Twitter has proven itself to be an important tool for communication when sudden calamities strike. During the 2011 London riots, for instance, information on broken windows and burning cars was able to make it to the public quicker than people were able to report it to police by as much as an hour. Using a series of algorithms, researchers were able to determine where people were gathering and confirm rumors of where riots were likely to take place a new study has shown.

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Researchers from Cardiff University were able to demonstrate how their algorithms could scan through posts and hashtags and reliably predict possibly dangerous occurrences. While London police and other police districts here in the US have been discussing budget cuts within the near future, some are now saying that Twitter could possibly prove to be the most valuable asset in preventing crimes from happening.

Dr. Pete Burnap, Co-author of the study says,

“In this research we show that online social media are becoming the go-to place to report observations of everyday occurrences — including social disorder and terrestrial criminal activity. We will never replace traditional policing resource on the ground but we have demonstrated that this research could augment existing intelligence gathering and draw on new technologies to support more established policing methods.”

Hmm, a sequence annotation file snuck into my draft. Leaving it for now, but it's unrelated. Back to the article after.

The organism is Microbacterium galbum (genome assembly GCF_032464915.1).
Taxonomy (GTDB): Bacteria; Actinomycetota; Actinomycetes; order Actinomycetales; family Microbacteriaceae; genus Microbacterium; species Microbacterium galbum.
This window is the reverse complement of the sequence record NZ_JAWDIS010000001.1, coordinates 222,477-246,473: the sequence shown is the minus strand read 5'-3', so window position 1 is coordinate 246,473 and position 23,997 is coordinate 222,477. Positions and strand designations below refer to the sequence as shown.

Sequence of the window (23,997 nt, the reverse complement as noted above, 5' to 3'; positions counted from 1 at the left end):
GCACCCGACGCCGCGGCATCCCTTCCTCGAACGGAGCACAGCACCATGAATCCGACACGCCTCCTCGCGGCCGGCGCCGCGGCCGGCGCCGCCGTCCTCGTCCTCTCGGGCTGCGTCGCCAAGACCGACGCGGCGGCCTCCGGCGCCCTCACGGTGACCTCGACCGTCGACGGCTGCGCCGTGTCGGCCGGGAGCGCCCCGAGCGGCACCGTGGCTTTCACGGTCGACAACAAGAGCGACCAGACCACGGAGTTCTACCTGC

One of the first tests of these algorithms occurred in 2015, during a time of civil unrest in the Middle East. The data collected included 40 million tweets from 18 million individual user accounts and generated 425,000 unique hashtags. These came together to give researchers an accurate picture of not only isolated crimes but also updates on transportation and the weather.

Of course, researchers also say that their system is not perfect. Character limitations, misspellings, abbreviations and slang words often cause their algorithms to miss certain tweets which may offer them a broader picture of what is occurring within a specific region.

Some police have already adopted software in order to track social media. Software packages such as MediaSonar, Geofeedia, and X1 Social Discovery have been used to track events in certain geographic regions and have already been utilized by police departments to track the movements of certain groups such as Black Lives Matter, reports Forensic Magazine. According to Geofeedia, more than 500 police agencies have already adopted their technology alone.